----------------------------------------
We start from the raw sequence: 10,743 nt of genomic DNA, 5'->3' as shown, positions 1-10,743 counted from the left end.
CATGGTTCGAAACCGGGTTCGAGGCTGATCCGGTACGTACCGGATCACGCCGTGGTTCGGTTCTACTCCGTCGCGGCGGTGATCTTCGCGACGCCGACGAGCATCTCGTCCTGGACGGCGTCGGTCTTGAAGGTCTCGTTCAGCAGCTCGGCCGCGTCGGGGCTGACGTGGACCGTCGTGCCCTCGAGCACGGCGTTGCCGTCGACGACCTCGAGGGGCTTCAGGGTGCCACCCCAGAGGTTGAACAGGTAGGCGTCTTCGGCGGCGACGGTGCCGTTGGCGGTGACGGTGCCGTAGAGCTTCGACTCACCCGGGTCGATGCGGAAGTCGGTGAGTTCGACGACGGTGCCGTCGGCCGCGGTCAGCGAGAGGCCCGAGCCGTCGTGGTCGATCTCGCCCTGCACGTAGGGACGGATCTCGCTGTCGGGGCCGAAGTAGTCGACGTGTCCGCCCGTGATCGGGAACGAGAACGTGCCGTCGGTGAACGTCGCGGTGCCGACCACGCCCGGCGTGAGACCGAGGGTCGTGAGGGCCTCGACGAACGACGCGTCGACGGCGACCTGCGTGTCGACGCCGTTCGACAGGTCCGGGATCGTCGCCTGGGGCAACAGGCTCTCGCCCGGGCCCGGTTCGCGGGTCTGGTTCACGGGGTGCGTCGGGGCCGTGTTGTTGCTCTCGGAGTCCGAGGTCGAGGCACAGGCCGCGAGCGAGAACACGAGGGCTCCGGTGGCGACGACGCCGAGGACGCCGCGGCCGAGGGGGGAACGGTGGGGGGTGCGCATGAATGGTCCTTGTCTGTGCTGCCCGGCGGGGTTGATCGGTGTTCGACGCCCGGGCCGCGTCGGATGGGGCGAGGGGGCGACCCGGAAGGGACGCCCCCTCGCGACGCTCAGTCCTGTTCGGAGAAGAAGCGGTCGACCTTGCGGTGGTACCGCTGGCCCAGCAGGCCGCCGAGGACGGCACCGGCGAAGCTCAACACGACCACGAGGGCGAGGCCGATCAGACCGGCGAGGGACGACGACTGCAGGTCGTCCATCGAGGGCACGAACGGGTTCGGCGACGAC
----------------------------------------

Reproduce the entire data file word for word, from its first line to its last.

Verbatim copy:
We start from the raw sequence: 10,743 nt of genomic DNA, 5'->3' as shown, positions 1-10,743 counted from the left end.
CATGGTTCGAAACCGGGTTCGAGGCTGATCCGGTACGTACCGGATCACGCCGTGGTTCGGTTCTACTCCGTCGCGGCGGTGATCTTCGCGACGCCGACGAGCATCTCGTCCTGGACGGCGTCGGTCTTGAAGGTCTCGTTCAGCAGCTCGGCCGCGTCGGGGCTGACGTGGACCGTCGTGCCCTCGAGCACGGCGTTGCCGTCGACGACCTCGAGGGGCTTCAGGGTGCCACCCCAGAGGTTGAACAGGTAGGCGTCTTCGGCGGCGACGGTGCCGTTGGCGGTGACGGTGCCGTAGAGCTTCGACTCACCCGGGTCGATGCGGAAGTCGGTGAGTTCGACGACGGTGCCGTCGGCCGCGGTCAGCGAGAGGCCCGAGCCGTCGTGGTCGATCTCGCCCTGCACGTAGGGACGGATCTCGCTGTCGGGGCCGAAGTAGTCGACGTGTCCGCCCGTGATCGGGAACGAGAACGTGCCGTCGGTGAACGTCGCGGTGCCGACCACGCCCGGCGTGAGACCGAGGGTCGTGAGGGCCTCGACGAACGACGCGTCGACGGCGACCTGCGTGTCGACGCCGTTCGACAGGTCCGGGATCGTCGCCTGGGGCAACAGGCTCTCGCCCGGGCCCGGTTCGCGGGTCTGGTTCACGGGGTGCGTCGGGGCCGTGTTGTTGCTCTCGGAGTCCGAGGTCGAGGCACAGGCCGCGAGCGAGAACACGAGGGCTCCGGTGGCGACGACGCCGAGGACGCCGCGGCCGAGGGGGGAACGGTGGGGGGTGCGCATGAATGGTCCTTGTCTGTGCTGCCCGGCGGGGTTGATCGGTGTTCGACGCCCGGGCCGCGTCGGATGGGGCGAGGGGGCGACCCGGAAGGGACGCCCCCTCGCGACGCTCAGTCCTGTTCGGAGAAGAAGCGGTCGACCTTGCGGTGGTACCGCTGGCCCAGCAGGCCGCCGAGGACGGCACCGGCGAAGCTCAACACGACCACGAGGGCGAGGCCGATCAGACCGGCGAGGGACGACGACTGCAGGTCGTCCATCGAGGGCACGAACGGGTTCGGCGACGAC